Historical notes

Masters and mentors

Raphael’s Rooms is a series of rooms in the Vatican Palace richly decorated by Raphael .

Instead of presenting a bigger gallery from this place, for now, I selected only a small fraction of this masterpiece that unlike many others, is of civic nature. It is called the School of Athens. 

Liberty leading the people

Believe this or not. But this sequence is one of the most visited on my blog, even if my coverage is just about this painting and recuperation of the events that took place in France to liberate the People. Longue vie à la France. Today it is rather about: Longue vie à le Peuple.

The Ishtar Gate of Babylon

The Ishtar Gate was one of the main entrances to Babylon. It was dedicated to the goddess Ishtar, who was the patron deity of love, fertility, and war. The Ishtar Gate was rediscovered in the early 20th century by a team of German archaeologists led by Robert Koldewey. Koldewey had been excavating at the site of Babylon since 1899, and had uncovered many important artifacts and structures from the ancient city.

A couple who came from England

During our two-week stay in New Zealand, we once visited a town that seemed totally deserted. In high season it was popular with surfers. But with a heavy storm on approach, there was not a soul around us. It was like we would have reached the end of the world. The name of the town was Collingwood

On vandals and revolutionaries

Two thousand years ago, a tribe called Vandals originating somewhere in the Southern Scandinavia took a long road South. In the V century, they seized the eternal city and looted or destroyed some of the heritage of ancient Rome. Today the historians are no longer convinced of the latter. But in the international vocabulary, a vandal is someone who destroys or damages things of value. Those may be things of monetary value as well as of historical significance.

Written in the Norman city of Rouen

As Normandy is located in the traditionally French territory, we associate it with French, or as referred to earlier in the history – the Franks. But who were the Normans according to historical facts? There is probably no better place in Europe to answer this question than Rouen, located in the present-day French Normandy, but in the past – the birthplace of the Norman traditions and culture.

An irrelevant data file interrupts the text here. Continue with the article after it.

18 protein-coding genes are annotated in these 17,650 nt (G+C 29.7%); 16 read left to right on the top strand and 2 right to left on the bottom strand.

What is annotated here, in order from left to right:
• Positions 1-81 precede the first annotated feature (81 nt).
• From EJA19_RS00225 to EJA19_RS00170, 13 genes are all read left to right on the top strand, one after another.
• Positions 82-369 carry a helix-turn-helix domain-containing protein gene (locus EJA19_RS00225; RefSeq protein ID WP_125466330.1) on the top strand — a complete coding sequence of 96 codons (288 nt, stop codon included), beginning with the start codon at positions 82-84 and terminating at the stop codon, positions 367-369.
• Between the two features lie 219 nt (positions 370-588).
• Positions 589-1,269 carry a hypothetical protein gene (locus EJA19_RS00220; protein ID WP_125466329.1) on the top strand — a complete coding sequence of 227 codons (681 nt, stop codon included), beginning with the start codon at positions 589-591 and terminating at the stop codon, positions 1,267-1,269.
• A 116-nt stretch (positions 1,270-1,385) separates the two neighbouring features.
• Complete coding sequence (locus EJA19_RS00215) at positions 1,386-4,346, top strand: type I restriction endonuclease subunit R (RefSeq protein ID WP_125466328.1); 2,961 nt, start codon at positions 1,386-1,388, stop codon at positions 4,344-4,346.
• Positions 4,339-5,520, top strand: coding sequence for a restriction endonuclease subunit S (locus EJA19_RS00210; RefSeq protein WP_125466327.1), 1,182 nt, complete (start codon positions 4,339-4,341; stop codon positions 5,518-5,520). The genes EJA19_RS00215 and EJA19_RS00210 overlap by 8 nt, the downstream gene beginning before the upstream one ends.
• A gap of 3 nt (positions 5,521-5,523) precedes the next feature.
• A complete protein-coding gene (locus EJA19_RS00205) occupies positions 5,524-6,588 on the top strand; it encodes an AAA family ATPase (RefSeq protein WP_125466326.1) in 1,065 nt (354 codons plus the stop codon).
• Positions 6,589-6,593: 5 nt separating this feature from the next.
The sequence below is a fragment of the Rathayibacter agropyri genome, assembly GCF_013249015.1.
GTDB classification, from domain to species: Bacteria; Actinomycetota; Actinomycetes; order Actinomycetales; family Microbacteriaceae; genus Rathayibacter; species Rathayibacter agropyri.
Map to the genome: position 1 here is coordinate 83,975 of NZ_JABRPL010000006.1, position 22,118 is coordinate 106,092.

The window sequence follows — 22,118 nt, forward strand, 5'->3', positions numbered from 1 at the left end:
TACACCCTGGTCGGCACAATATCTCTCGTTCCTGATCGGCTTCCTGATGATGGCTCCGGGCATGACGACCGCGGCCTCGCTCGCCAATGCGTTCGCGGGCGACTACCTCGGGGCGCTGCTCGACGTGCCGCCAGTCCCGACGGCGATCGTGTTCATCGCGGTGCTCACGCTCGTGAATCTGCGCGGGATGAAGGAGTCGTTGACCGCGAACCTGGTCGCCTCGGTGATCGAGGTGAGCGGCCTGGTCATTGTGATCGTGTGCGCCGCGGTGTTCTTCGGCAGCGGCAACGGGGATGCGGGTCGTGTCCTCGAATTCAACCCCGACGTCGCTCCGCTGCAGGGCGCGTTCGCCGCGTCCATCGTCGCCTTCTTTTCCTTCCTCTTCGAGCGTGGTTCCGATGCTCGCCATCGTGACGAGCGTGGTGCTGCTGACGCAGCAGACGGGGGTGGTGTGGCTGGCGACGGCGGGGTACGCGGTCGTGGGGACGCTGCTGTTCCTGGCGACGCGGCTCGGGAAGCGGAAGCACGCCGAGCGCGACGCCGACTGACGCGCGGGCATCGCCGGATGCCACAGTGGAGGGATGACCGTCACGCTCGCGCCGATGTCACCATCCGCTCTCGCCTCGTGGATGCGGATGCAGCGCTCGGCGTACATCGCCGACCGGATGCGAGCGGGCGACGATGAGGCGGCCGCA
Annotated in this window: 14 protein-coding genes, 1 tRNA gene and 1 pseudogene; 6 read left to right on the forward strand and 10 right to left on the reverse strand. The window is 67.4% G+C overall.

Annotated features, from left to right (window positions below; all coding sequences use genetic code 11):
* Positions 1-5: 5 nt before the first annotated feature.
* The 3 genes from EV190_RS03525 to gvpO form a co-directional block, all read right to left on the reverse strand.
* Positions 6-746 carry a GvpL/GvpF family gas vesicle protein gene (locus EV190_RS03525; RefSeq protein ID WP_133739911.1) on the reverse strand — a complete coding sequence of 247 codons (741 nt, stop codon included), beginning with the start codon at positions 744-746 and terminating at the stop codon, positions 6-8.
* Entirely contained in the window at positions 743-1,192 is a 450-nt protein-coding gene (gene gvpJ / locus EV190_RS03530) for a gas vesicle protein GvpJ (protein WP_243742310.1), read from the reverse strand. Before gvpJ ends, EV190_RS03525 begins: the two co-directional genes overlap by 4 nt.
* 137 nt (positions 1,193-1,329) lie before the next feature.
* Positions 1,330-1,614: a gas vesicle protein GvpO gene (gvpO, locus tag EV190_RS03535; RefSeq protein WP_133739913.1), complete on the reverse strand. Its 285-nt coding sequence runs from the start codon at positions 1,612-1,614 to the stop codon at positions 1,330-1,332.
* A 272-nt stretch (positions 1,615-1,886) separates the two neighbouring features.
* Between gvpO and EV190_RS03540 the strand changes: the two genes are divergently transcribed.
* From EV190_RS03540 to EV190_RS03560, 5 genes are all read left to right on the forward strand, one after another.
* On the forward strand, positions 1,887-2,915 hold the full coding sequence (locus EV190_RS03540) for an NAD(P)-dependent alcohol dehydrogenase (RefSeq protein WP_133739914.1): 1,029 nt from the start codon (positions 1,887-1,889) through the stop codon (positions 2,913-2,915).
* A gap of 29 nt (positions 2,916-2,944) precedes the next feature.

Patria, in commemoration of 1830

Pro Patria, the monument at the Martyrs’ square in Brussels, commemorating the events of 1830. The female figure carved from Carrara marble in 1838 by Guillaume Geefs represents Belgium standing on the chains of oppression after years under foreign rule. Patria is an originally Latin word meaning one’s native country or homeland.

Other reads and photos

The Old Port in Gdansk

In fact, this place is one of my favorites to spend leisure time in Poland, just to walk around, enjoy good food and make many beautiful photos. It is indeed very photogenic, no matter the season or time of the day. But the Old Port in Gdansk, known as the Main City, is also about its history. It has been an important center of maritime trade and commerce since the Middle Ages.

The Berlin Quadriga

The Brandenburg Gate is a famous entry gate located in the center of Berlin. The gate is one of the most important landmarks of Berlin and German history. At the top of the gate is the Quadriga. It depicts a chariot with four horses being led by the goddess of victory, Nike.

An elected king, a great battle and a fall of once a mighty kingdom

Looking through my photos taken in the Vatican Museums, I found a picture of a huge painting showing a nobleman on a horse leading a great battle. The nobleman is John III Sobieski, the king of Poland, more precisely of the Polish-Lithuanian Commonwealth. The battle is the Battle of Vienna that for once and ever in the late Middle Ages stopped the Ottoman Empire from invading Europe

A short note on the Roman Empire

A short note on slavery in Middle Age Europe

One day, as I was driving home at a late evening hour, with the radio on for a moment, I was listening to the beautiful Gladiator theme by Hans Zimmer. Somehow, by association, my first thought was of the Don Quixote and Sancho Panza monument, or actually two twin monuments I photographed at Spain squares, one in Madrid and the other in Brussels.

Yes, an association that seems to be a bit far-fetched at first sight. On the second thought, however, the link between the two pictures is not that impossible at all. 

Ich bin ein Berliner

“Ich bin ein Berliner” (I am a Berlin citizen) were the famous words spoken 1963 by the American president John F Kennedy in West Berlin. The gesture and the whole speech were considered a response to the erection of the Berlin Wall. 

Vikings did not bother to settle there

The Vikings homeland was lower Scandinavia, the coastal Northern Norway on Lofoten and a small continental region under the Gulf Stream impact. Although much land was available in Scandinavia, the Vikings did not settle there. Their interest was in the South.

Charlemagne, the King of Franks

Charlemagne (Charles the Great) is one of the most influential figures in French and European history of the early medieval time. He was a skilled military commander and a shrewd politician. His reign from 768 to 814 AD marked the set up of the Carolingian Empire that replaced the Roman Empire in the Western parts of Europe. Its successor (although with a smaller territory limited to so-called West Francia) was the Kingdom of France and consequently after the French Revolution the present French Republic.


Historical notes